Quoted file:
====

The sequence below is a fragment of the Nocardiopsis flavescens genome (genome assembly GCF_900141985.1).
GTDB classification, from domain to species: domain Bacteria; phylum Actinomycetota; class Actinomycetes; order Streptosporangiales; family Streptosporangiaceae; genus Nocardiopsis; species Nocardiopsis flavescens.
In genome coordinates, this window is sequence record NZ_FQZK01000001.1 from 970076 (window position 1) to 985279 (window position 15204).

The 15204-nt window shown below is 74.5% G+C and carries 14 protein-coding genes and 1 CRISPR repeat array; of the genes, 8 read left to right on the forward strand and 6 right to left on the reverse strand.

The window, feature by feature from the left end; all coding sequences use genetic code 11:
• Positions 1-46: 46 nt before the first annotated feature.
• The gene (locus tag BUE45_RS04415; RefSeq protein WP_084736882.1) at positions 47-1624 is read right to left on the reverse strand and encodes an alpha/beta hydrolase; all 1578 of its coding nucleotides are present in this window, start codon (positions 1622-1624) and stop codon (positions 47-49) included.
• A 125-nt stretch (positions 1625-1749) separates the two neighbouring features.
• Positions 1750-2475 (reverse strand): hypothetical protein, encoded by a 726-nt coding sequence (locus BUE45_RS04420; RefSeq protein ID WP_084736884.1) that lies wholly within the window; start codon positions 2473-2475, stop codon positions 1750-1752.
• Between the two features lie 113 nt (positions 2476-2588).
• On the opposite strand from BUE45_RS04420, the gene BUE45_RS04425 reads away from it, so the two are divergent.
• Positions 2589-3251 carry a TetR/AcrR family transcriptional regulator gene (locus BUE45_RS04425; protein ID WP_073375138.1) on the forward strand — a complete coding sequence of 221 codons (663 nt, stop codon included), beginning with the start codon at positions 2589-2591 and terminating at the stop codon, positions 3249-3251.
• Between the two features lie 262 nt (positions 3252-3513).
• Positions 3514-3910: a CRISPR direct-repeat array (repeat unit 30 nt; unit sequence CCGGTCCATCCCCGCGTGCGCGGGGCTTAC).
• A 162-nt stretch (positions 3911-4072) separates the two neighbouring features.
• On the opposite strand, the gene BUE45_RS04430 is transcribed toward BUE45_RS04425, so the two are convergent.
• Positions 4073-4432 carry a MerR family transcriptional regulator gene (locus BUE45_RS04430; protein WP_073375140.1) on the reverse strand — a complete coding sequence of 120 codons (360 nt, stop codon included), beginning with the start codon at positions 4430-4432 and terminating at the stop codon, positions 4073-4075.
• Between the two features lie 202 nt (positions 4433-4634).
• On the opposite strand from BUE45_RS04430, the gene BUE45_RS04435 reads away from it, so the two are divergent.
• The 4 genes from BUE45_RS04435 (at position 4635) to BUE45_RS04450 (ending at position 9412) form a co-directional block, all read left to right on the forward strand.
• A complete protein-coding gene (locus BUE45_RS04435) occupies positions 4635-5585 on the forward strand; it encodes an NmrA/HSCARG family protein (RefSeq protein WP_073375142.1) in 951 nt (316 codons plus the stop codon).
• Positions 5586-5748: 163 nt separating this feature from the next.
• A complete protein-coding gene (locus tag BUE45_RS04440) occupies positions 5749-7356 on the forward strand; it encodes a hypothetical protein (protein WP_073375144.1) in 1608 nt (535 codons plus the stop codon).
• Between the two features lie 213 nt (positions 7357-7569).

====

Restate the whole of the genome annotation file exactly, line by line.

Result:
The sequence below is a fragment of the Nocardiopsis flavescens genome (genome assembly GCF_900141985.1).
GTDB classification, from domain to species: domain Bacteria; phylum Actinomycetota; class Actinomycetes; order Streptosporangiales; family Streptosporangiaceae; genus Nocardiopsis; species Nocardiopsis flavescens.
In genome coordinates, this window is sequence record NZ_FQZK01000001.1 from 970076 (window position 1) to 985279 (window position 15204).

The 15204-nt window shown below is 74.5% G+C and carries 14 protein-coding genes and 1 CRISPR repeat array; of the genes, 8 read left to right on the forward strand and 6 right to left on the reverse strand.

The window, feature by feature from the left end; all coding sequences use genetic code 11:
• Positions 1-46: 46 nt before the first annotated feature.
• The gene (locus tag BUE45_RS04415; RefSeq protein WP_084736882.1) at positions 47-1624 is read right to left on the reverse strand and encodes an alpha/beta hydrolase; all 1578 of its coding nucleotides are present in this window, start codon (positions 1622-1624) and stop codon (positions 47-49) included.
• A 125-nt stretch (positions 1625-1749) separates the two neighbouring features.
• Positions 1750-2475 (reverse strand): hypothetical protein, encoded by a 726-nt coding sequence (locus BUE45_RS04420; RefSeq protein ID WP_084736884.1) that lies wholly within the window; start codon positions 2473-2475, stop codon positions 1750-1752.
• Between the two features lie 113 nt (positions 2476-2588).
• On the opposite strand from BUE45_RS04420, the gene BUE45_RS04425 reads away from it, so the two are divergent.
• Positions 2589-3251 carry a TetR/AcrR family transcriptional regulator gene (locus BUE45_RS04425; protein ID WP_073375138.1) on the forward strand — a complete coding sequence of 221 codons (663 nt, stop codon included), beginning with the start codon at positions 2589-2591 and terminating at the stop codon, positions 3249-3251.
• Between the two features lie 262 nt (positions 3252-3513).
• Positions 3514-3910: a CRISPR direct-repeat array (repeat unit 30 nt; unit sequence CCGGTCCATCCCCGCGTGCGCGGGGCTTAC).
• A 162-nt stretch (positions 3911-4072) separates the two neighbouring features.
• On the opposite strand, the gene BUE45_RS04430 is transcribed toward BUE45_RS04425, so the two are convergent.
• Positions 4073-4432 carry a MerR family transcriptional regulator gene (locus BUE45_RS04430; protein WP_073375140.1) on the reverse strand — a complete coding sequence of 120 codons (360 nt, stop codon included), beginning with the start codon at positions 4430-4432 and terminating at the stop codon, positions 4073-4075.
• Between the two features lie 202 nt (positions 4433-4634).
• On the opposite strand from BUE45_RS04430, the gene BUE45_RS04435 reads away from it, so the two are divergent.
• The 4 genes from BUE45_RS04435 (at position 4635) to BUE45_RS04450 (ending at position 9412) form a co-directional block, all read left to right on the forward strand.
• A complete protein-coding gene (locus BUE45_RS04435) occupies positions 4635-5585 on the forward strand; it encodes an NmrA/HSCARG family protein (RefSeq protein WP_073375142.1) in 951 nt (316 codons plus the stop codon).
• Positions 5586-5748: 163 nt separating this feature from the next.
• A complete protein-coding gene (locus tag BUE45_RS04440) occupies positions 5749-7356 on the forward strand; it encodes a hypothetical protein (protein WP_073375144.1) in 1608 nt (535 codons plus the stop codon).
• Between the two features lie 213 nt (positions 7357-7569).